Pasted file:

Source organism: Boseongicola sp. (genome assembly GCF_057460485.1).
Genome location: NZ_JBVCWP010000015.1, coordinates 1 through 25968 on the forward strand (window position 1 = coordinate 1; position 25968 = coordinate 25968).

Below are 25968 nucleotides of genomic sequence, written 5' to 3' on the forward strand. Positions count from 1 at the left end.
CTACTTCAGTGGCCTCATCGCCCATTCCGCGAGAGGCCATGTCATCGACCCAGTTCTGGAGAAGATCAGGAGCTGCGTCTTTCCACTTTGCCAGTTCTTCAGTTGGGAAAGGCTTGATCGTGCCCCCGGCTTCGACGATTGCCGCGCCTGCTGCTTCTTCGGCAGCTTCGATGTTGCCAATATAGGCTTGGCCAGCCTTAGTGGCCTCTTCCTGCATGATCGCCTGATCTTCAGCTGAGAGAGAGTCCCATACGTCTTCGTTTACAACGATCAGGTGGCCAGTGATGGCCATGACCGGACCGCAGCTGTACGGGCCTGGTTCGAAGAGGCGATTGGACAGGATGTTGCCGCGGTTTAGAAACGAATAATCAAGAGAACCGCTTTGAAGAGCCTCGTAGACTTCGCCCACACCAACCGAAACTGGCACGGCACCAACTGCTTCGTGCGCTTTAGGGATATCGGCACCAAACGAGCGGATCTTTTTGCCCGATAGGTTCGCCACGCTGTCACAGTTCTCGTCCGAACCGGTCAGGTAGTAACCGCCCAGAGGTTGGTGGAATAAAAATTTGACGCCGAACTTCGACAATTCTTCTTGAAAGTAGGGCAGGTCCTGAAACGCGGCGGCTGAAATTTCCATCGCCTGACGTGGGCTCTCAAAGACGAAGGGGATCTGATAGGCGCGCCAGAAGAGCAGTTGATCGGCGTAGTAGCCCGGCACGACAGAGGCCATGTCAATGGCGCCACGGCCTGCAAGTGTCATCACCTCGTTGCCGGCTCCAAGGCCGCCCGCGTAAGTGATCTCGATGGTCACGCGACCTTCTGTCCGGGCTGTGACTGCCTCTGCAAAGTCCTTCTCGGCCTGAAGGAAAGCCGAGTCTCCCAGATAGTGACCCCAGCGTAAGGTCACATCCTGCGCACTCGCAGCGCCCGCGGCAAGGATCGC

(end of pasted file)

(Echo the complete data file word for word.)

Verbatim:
Source organism: Boseongicola sp. (genome assembly GCF_057460485.1).
Genome location: NZ_JBVCWP010000015.1, coordinates 1 through 25968 on the forward strand (window position 1 = coordinate 1; position 25968 = coordinate 25968).

Below are 25968 nucleotides of genomic sequence, written 5' to 3' on the forward strand. Positions count from 1 at the left end.
CTACTTCAGTGGCCTCATCGCCCATTCCGCGAGAGGCCATGTCATCGACCCAGTTCTGGAGAAGATCAGGAGCTGCGTCTTTCCACTTTGCCAGTTCTTCAGTTGGGAAAGGCTTGATCGTGCCCCCGGCTTCGACGATTGCCGCGCCTGCTGCTTCTTCGGCAGCTTCGATGTTGCCAATATAGGCTTGGCCAGCCTTAGTGGCCTCTTCCTGCATGATCGCCTGATCTTCAGCTGAGAGAGAGTCCCATACGTCTTCGTTTACAACGATCAGGTGGCCAGTGATGGCCATGACCGGACCGCAGCTGTACGGGCCTGGTTCGAAGAGGCGATTGGACAGGATGTTGCCGCGGTTTAGAAACGAATAATCAAGAGAACCGCTTTGAAGAGCCTCGTAGACTTCGCCCACACCAACCGAAACTGGCACGGCACCAACTGCTTCGTGCGCTTTAGGGATATCGGCACCAAACGAGCGGATCTTTTTGCCCGATAGGTTCGCCACGCTGTCACAGTTCTCGTCCGAACCGGTCAGGTAGTAACCGCCCAGAGGTTGGTGGAATAAAAATTTGACGCCGAACTTCGACAATTCTTCTTGAAAGTAGGGCAGGTCCTGAAACGCGGCGGCTGAAATTTCCATCGCCTGACGTGGGCTCTCAAAGACGAAGGGGATCTGATAGGCGCGCCAGAAGAGCAGTTGATCGGCGTAGTAGCCCGGCACGACAGAGGCCATGTCAATGGCGCCACGGCCTGCAAGTGTCATCACCTCGTTGCCGGCTCCAAGGCCGCCCGCGTAAGTGATCTCGATGGTCACGCGACCTTCTGTCCGGGCTGTGACTGCCTCTGCAAAGTCCTTCTCGGCCTGAAGGAAAGCCGAGTCTCCCAGATAGTGACCCCAGCGTAAGGTCACATCCTGCGCACTCGCAGCGCCCGCGGCAAGGATCGC